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  • Writer's pictureKara Chatham

Sanditon | TV

An unfinished series for an unfinished novel

Andrew Davies, the man behind the 1995 Pride & Prejudice mini-series, the 2008 Sense & Sensibility mini-series and the 2007 Northanger Abbey TV-Movie, has brought to life another Jane Austen novel. This time, however, he is bringing to life the unfinished, seventh Austen novel Sanditon.

This cast is riddled with talent. We have Rose Williams (Reign) as our young heroine, Charlotte Heywood. Theo James (Downton Abbey, Divergent) as the brooding yet dashing Sidney Parker. Kris Marshall (Love Actually, Death in Paradise) as the enthusiastic Mr. Tom Parker. Mark Stanley (Game of Thrones, Little Women [2017 mini-series]) as the hopelessly romantic Lord Babington. Ann Reid (Bleak House [2005 mini-series]) as rich and independent Lady Denham.

Sanditon has multiple storylines to choose to focus on. One follows Tom Parker's quest to turn the town of Sanditon into a wellness oasis. Anther follows Charlotte Heywood, a young woman from the country who crosses paths with Tom Parker and his wife Mary and is then invited to come stay with them in Sanditon. Sidney Parker is one of Tom's brothers and is presented as a possible suitor for Charlotte, but in a Pride & Prejudice sort of way things start off on the wrong foot between them. Or if a fight for money is more of your taste, then you could watch how Lady Denham handles her final three remaining relatives duking it out for a chance at enheriting everything. There are some other options that I didn't mention, but why give away everything when you could watched it and enjoy the ride this first season provides?


At this time, it has been stated that there are no plans for a second season. From what I have read, it seems like maybe this series did not curate the audience size that they were hoping for in order to receive the funding needed to make a second season. But nothing says that things couldn't change.

With the way the series ends, you can see that they were hoping for a second season. But I think there is a value to the way the series ends. It adds a sense of "that's life" with all of the storylines not being completely tied with a bow.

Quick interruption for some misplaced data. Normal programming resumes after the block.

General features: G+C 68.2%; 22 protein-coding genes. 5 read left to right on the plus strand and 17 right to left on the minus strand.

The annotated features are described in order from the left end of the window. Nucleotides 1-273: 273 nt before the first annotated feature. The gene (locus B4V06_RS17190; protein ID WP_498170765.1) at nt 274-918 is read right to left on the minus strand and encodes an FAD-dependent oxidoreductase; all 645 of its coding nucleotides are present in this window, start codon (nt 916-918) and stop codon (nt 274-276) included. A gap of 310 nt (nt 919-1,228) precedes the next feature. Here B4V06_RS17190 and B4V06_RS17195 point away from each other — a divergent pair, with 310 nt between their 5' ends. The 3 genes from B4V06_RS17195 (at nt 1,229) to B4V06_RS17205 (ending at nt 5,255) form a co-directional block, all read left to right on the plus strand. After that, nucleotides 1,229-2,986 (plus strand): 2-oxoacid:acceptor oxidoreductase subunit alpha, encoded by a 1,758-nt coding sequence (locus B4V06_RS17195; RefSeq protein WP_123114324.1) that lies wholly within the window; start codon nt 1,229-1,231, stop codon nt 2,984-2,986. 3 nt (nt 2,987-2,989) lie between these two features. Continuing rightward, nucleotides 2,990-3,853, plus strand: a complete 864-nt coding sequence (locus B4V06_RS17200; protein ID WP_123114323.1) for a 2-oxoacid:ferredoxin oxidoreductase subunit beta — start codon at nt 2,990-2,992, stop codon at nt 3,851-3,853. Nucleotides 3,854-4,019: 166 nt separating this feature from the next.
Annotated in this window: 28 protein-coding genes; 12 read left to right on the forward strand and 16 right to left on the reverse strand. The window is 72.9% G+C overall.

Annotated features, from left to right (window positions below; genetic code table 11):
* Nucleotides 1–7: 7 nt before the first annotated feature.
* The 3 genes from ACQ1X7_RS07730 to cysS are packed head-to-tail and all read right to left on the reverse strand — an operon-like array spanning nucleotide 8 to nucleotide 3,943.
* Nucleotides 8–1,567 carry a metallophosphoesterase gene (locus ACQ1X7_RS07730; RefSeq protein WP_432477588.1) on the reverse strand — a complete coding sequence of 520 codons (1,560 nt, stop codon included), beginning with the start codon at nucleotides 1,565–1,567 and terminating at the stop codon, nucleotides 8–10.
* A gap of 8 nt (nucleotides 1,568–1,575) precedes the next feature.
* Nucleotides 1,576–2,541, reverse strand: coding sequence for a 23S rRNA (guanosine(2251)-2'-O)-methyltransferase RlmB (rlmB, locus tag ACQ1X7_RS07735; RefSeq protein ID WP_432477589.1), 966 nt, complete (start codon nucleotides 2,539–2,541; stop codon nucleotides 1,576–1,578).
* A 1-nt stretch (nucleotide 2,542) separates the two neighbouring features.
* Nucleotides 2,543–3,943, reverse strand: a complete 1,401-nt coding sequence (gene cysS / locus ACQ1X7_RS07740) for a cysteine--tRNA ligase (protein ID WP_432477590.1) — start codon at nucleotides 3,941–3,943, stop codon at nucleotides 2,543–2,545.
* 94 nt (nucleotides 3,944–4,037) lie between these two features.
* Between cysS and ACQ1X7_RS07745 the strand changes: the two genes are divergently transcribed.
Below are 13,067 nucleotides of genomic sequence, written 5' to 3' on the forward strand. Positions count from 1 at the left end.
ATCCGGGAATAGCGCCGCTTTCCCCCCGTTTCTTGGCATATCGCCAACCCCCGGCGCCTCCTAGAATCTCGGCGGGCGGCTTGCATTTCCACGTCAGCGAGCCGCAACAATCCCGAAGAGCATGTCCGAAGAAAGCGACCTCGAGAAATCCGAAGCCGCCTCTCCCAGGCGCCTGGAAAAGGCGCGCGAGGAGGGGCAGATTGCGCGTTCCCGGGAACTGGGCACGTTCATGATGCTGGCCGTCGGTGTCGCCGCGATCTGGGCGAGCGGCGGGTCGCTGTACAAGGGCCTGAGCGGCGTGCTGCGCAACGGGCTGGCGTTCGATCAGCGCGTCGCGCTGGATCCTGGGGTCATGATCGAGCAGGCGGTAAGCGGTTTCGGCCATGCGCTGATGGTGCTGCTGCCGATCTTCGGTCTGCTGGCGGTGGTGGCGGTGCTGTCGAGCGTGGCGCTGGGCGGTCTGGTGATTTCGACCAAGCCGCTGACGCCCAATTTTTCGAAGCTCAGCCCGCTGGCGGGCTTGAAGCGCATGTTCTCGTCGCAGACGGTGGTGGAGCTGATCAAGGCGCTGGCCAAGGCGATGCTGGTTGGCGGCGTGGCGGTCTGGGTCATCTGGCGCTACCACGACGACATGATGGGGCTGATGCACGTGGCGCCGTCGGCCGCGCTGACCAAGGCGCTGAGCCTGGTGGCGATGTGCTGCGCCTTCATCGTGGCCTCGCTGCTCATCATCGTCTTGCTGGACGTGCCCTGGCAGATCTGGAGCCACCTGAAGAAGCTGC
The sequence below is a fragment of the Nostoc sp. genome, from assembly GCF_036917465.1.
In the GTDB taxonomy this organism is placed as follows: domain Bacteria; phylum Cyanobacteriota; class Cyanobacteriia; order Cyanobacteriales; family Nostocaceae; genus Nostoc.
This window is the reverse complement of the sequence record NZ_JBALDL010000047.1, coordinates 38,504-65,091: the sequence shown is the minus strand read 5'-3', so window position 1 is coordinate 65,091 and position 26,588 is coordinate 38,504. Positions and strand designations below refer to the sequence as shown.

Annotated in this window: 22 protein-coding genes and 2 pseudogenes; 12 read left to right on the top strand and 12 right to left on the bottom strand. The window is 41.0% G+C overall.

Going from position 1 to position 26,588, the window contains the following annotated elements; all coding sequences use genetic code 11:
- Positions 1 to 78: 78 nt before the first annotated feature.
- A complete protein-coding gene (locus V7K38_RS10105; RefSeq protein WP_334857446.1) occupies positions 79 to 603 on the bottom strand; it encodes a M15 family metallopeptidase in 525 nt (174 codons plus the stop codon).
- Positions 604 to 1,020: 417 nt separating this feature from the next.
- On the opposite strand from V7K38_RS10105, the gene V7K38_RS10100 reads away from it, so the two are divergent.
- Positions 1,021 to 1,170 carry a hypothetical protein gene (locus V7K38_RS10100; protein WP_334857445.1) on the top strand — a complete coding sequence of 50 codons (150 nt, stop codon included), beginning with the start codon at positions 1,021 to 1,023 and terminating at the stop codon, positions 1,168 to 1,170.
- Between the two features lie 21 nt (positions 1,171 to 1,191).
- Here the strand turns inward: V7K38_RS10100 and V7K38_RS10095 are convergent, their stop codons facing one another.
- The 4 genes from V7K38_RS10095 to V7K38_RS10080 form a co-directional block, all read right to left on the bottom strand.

With all of the different relational storylines, the two I enjoyed most were: that of Esther Denham and Lord Babington as well as Charlotte Heywood and Young Stringer.

There is something truly beautiful about Babington's pursuit of Esther. She initially pushes him to the side because he is what her Aunt wants for her, but not what she wants for herself. But he doesn't allow that to stop him from trying to simply be her friend. Is he interested in spending the rest of his life with her? Yes, but he doesn't force her into anything, which is a slight change for her. At the end of the season, he explains so well why he wants her over any other female who has probably shown way more interest in him. And honestly, my heart melts at his honesty.

Personally, I think it would be refreshing to see Charlotte and Young Stringer be the "happily ever after" for the series. Simply because it is seen time and time again, the young heroine marrying up (marrying rich). For the sake of the period piece, it would be different to see our main character marrying someone who is considered to be "on her level". It obvious that they inspire each other to continue to grow and push towards their dreams, which is different than what we see with the relationship that we're supposedly supposed to root for (Charlotte and Sidney).


Something Andrew Davies does more of with this series than he has with any other Austen adaptation is there are more elements of mature content. Davies isn't a stranger to bringing the subtle hints of certain things to life in his adaptations. In his 2008 mini-series adaptation of Sense & Sensibility, the first scene we see suggests some events that don't come to light until much later in the story. But with this adaptation, the subtly does not exist with Davies' take. Sandition does have a TV-14 rating, and there is good reason for it. I would not reccommend this for audiences younger than 17, honestly. Even then, I'd exercise some caution. Simply for the weight of the mature content that exists.

I did enjoy this journey that Sandition takes us on. It's definitely a series I would watch again - simply for the love of all things Austen. But also for the stories it tells and characters we get to meet and know throughout the story.

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